Things That Matter

The Pilots Who Bombarded School Children With Jet Fuel Are Now Under Investigation For The Incident

Believe it or not, it’s quite common for airplanes to dump jet fuel when they’re facing an emergency landing. They do this so that if anything happens during landing – like a blown out tire – the likelihood of an explosion or major fire is much less.

But a recent incident in the skies over Los Angeles highlight the dangers of the practice – particularly when done over populated communities.

A Delta Airlines aircraft headed to Shanghai faced an emergency landing and dumped a huge amount of fuel over LA-area communities.

Delta Air Lines said the fuel came from Flight 89, which had just taken off from LAX bound for Shanghai, China, when it “experienced an engine issue requiring the aircraft to return quickly to LAX.””The aircraft landed safely after a release of fuel, which was required as part of normal procedure to reach a safe landing weight,” the airline said.

The fuel was dropped in populated communities – including an area containing six different schools.

Credit: AP / USA Today

Sixty people were treated after a plane dumped jet fuel while returning to the Los Angeles International Airport on Tuesday, hitting five elementary schools and one high school.

The incident happened just after noon Tuesday, inspector Sean Ferguson of the Los Angeles County Fire Department told CNN. The most heavily affected school was Park Avenue Elementary in Cudahy, where 20 children and 11 adults reported minor injuries. The school is about 19 miles east of the airport.

After checking all of the affected schools later Tuesday, hazardous materials experts said there was no more danger, fire department officials said. All schools will be open and operating on their normal schedules Wednesday.

“With the monitoring devices that we have, there are no explosive limits that are being detected at all, as well as solid or liquid products remaining,” Battalion Chief Jason Robertson said in a news conference, adding that the fire department believes all of the jet fuel has evaporated.

More than 60 people were treated on the scene and dozens more needed to be decontaminated.

Firefighters allow parents into the school where 26 people, 17 children and 9 adults, were treated for jet fuel exposure at Park Avenue Elementary School in Cudahy on Tuesday, Jan. 14, 2020. A jet returning to LAX dumped its fuel over the neighborhood and the school. Affected people at the school were treated for skin and eye irritation. No patients were transported to hospitals. (Photo by Scott Varley, Daily Breeze/SCNG)

Some people who were hit by the jet fuel Tuesday were decontaminated with soap and water, but no one at any site needed to be taken to the hospital, Sgt. Rudy Perez with the Los Angeles School Police Department said. The schools briefly went through shelter-in-place procedures, but there were no evacuations.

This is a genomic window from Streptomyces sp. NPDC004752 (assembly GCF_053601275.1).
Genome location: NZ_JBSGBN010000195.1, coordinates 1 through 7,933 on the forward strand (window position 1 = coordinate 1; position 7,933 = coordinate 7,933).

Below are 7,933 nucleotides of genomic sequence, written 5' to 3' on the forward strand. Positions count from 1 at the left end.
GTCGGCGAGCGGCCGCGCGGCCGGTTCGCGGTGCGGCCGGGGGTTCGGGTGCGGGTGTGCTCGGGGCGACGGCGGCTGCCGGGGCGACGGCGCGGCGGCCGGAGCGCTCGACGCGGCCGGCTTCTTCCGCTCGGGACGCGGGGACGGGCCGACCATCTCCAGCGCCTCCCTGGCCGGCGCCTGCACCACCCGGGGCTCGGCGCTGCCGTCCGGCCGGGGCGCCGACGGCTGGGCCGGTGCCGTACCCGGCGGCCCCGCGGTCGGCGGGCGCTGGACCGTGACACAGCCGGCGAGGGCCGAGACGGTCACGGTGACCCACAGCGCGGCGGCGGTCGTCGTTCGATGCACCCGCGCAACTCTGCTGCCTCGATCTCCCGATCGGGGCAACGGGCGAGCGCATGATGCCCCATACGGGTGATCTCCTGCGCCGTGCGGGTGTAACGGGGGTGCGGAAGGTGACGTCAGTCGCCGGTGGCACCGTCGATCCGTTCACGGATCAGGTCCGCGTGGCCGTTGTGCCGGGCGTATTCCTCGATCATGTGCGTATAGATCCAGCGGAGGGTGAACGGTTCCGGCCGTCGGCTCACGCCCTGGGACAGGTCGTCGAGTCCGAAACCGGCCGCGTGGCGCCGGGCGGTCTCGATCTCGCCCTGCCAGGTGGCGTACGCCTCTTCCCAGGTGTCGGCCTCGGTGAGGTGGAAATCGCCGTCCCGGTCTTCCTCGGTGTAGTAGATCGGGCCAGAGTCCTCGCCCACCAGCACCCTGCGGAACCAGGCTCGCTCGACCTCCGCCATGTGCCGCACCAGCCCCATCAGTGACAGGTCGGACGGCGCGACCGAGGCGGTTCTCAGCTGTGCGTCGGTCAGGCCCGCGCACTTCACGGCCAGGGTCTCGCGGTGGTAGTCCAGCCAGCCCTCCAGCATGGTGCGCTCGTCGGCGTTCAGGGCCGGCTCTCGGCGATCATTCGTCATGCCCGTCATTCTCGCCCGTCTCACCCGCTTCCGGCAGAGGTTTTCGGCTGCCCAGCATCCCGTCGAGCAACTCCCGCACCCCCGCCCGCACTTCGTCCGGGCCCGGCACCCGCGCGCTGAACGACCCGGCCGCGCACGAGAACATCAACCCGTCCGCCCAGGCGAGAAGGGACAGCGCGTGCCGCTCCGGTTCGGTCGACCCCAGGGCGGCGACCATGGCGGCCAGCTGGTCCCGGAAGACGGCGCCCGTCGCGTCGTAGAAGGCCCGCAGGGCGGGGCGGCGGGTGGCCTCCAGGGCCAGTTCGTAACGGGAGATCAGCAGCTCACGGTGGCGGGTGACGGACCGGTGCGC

The children were given gowns so they could change out of their clothes, fire department inspector Sky Cornell said, adding there were no reports of injuries from other people in the area.

Miguel Cervantes, a sixth grader, was hit. He said his skin was itchy afterward.”I thought it was smoke,” he said. “But when it went down, I felt it and it smelled like gas.”

According to the FAA, the pilots failed to notify them of the fuel drop.

“A review of yesterday’s air traffic control communications shows the Delta Flight 89 crew did not tell air traffic control that they needed to dump fuel,” said the U.S. regulator. “In this emergency situation, the fuel-dumping procedure did not occur at an optimal altitude that would have allowed the fuel to atomize properly.”

Fuel jettisoned higher than 5,000 to 6,000 feet will vaporize before hitting the ground, according to Boeing Co.The altitude of the Delta plane when it dropped the fuel hasn’t been disclosed.

While there is no regulation requiring such notice, it’s common practice so that flight controllers can direct the plane to an appropriate area to drop the fuel, the FAA said in an email Wednesday.

Now authorities are investigating why the pilots decided to drop fuel so urgently if they weren’t faced with a serious crisis.

The Boeing 777-200 suffered an engine compressor stall after leaving Los Angeles International for Shanghai, and the pilots notified air traffic control that the aircraft would need to return to the airport. The FAA continues to investigate the incident. Delta said it helped clean up the fuel at the schools, but declined to comment on the FAA statement or any aspect of the probe.

While it’s unclear how serious the emergency on the Delta flight was, pilots have discretion to ignore some FAA rules while faced with a dangerous situation. The crew members told controllers their situation was “not critical,” according to a recording posted by LiveATC.net.

Jetliners dump fuel in an emergency to lower their weight for landing. While the plane was capable of taking off, its weight with a full fuel load would have made it heavier than optimal for landing. Landing at higher weights causes stress on brakes and tires that can trigger fires or other issues.

Julissa Calderon And Annie Gonzalez On How ‘Gentefied’ Is Offering Empowerment And Representation In This New TV Era

Entertainment

Julissa Calderon And Annie Gonzalez On How ‘Gentefied’ Is Offering Empowerment And Representation In This New TV Era

gentefied / Instagram